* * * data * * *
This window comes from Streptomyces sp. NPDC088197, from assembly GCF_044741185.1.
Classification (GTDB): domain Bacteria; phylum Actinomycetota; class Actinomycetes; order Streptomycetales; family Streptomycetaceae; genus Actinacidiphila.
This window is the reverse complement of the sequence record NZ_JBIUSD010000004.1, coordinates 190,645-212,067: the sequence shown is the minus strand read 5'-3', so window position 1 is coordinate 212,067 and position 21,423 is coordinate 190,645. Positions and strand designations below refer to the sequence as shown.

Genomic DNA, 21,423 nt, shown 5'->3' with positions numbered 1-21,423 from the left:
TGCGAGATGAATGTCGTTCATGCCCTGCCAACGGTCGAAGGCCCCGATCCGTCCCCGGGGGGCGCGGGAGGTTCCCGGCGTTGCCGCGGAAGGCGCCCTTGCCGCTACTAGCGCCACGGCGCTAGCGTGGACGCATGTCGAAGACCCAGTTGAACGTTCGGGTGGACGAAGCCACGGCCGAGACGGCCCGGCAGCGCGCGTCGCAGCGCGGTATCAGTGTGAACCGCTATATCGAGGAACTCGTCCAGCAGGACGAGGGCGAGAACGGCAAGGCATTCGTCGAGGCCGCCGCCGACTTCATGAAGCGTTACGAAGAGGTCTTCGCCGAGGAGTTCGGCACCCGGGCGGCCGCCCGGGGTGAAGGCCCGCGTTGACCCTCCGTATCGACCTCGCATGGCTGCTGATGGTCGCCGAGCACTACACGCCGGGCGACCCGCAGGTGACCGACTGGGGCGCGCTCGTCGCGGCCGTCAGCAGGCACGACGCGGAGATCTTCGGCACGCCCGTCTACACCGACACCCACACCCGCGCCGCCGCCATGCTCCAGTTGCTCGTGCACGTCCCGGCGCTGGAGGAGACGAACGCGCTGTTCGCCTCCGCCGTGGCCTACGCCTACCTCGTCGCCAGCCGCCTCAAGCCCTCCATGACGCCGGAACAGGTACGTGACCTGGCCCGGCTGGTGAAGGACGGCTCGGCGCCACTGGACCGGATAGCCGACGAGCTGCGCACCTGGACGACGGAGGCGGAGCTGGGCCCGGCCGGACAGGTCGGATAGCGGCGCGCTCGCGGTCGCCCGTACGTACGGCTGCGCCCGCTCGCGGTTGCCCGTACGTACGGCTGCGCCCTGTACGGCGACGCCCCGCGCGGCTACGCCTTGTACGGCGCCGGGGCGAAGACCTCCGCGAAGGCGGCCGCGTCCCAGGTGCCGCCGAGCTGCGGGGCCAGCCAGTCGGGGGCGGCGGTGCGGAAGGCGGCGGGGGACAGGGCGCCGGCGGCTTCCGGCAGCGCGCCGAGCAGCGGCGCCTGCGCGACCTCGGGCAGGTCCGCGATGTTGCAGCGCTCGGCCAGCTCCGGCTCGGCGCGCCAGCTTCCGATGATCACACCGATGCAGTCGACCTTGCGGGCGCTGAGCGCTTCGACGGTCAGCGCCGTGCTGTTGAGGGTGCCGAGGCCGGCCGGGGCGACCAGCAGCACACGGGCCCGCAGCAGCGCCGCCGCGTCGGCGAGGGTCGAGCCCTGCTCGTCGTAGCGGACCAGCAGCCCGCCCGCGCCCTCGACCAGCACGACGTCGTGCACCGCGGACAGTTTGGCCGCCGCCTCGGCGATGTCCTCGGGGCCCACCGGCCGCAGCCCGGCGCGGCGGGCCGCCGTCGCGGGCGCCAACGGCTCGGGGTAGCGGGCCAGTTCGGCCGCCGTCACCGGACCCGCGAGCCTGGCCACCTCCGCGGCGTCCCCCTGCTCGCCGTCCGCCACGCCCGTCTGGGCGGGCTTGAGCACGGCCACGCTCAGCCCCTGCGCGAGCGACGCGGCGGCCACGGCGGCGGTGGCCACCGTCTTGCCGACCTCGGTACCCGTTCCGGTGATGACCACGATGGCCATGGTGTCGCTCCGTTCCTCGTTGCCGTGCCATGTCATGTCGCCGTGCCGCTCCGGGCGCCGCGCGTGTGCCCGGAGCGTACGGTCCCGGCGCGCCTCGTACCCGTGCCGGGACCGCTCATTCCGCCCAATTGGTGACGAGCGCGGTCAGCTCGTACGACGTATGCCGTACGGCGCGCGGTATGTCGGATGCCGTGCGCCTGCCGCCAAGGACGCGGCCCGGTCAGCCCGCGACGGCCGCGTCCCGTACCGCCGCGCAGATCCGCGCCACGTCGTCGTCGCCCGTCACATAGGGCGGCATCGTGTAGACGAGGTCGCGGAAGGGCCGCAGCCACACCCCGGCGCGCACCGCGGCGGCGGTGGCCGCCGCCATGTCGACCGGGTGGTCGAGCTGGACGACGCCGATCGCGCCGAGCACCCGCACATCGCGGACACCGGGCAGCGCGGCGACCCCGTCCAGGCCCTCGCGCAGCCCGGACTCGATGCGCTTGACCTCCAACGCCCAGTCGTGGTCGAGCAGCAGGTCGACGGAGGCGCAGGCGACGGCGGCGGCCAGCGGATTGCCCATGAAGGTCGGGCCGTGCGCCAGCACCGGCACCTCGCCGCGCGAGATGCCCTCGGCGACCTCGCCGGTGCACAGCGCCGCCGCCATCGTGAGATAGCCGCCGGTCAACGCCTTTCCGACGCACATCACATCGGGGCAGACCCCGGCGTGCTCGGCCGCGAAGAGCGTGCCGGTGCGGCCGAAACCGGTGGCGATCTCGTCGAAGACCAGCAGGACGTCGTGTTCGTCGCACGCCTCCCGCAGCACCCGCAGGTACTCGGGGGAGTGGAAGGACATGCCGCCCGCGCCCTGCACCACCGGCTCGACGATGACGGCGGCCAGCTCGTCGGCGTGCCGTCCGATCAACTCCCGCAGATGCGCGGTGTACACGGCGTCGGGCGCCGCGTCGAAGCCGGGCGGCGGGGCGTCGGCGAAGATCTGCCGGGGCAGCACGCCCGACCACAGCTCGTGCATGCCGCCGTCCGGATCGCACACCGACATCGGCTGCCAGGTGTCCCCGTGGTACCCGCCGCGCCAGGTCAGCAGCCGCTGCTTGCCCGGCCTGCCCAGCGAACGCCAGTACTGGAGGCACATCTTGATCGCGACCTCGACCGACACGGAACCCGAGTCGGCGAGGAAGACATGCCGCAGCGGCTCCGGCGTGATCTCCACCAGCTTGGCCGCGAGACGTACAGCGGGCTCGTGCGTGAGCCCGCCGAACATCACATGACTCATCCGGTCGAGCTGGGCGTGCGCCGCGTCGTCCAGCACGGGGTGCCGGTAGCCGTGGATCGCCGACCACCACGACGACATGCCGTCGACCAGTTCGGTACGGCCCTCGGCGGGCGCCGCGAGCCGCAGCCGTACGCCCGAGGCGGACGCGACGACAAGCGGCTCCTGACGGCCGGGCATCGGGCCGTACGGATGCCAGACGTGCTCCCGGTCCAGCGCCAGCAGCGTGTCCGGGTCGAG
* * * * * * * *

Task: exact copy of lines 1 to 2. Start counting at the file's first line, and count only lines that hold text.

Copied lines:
This window comes from Streptomyces sp. NPDC088197, from assembly GCF_044741185.1.
Classification (GTDB): domain Bacteria; phylum Actinomycetota; class Actinomycetes; order Streptomycetales; family Streptomycetaceae; genus Actinacidiphila.